This is the ultimate virtue of Barker’s essay. By discussing religion in gaming he is not just talking about religion or about games but about all the other things which feed into that issue. It is impossible to talk about religion without talking about the rest of the society in which a given religion is couched; likewise it is impossible to talk about the RPG without talking about the principles and practices of play: of characters, adventures, styles and approaches. Barker maintains throughout that there is nothing inherently wrong with doing this differently, and that what he’s outlining is simply one way in which things can be done according to one set of priorities: of creating interesting, dynamic, and original fantastic societies, which actually live up to being called ‘fantasies’. He does it all because, at the last,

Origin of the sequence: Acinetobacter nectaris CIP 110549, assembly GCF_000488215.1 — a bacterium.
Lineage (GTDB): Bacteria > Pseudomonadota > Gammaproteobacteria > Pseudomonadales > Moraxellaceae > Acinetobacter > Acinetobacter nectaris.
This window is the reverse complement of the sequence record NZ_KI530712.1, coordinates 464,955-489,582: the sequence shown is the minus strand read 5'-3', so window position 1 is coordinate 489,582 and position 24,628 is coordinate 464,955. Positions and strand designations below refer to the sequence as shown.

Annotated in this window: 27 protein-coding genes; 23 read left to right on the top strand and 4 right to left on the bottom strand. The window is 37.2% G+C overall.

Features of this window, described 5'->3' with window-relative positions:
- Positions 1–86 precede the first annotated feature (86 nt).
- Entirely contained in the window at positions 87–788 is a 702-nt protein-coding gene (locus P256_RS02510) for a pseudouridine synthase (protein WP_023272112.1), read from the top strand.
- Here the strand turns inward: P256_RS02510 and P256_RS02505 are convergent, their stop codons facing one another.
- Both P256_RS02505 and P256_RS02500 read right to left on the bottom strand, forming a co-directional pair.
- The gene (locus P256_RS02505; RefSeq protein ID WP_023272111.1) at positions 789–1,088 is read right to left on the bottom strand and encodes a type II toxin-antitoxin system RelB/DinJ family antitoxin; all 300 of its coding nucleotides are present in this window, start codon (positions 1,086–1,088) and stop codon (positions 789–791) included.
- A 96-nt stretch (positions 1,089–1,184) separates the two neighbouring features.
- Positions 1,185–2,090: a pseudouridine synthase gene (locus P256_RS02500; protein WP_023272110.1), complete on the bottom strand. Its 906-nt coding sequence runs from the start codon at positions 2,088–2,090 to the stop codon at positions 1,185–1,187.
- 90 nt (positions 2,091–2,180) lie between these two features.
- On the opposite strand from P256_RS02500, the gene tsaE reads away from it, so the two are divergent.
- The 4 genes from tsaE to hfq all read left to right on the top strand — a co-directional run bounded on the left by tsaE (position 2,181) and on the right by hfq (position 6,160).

It is pleasant to be able to lay aside the endless details, elaborations, and superstructures upon superstructures of the “house” gaming magazines and consider some of our basic assumptions. We’ll all probably create and play better for it.
Lest it be thought that he’s just essaying forth, though, let me add that he settles down to present what is both summary of and system for his principles; a thirteen-point method for devising a fantasy religion and a set of example solutions for a particular problem facing developers, that of ‘intelligent weapons’. Like all good writing about gaming it eventually comes down to gameable concepts, and it’s on those that I’d like to conclude.
The proof of the proverbial pudding being the eating, my next RPG post will be an attempt to lay out Barker’s principles and generate a religion or two for the world I’m lethargically attempting to define for my own purposes. Stay tuned.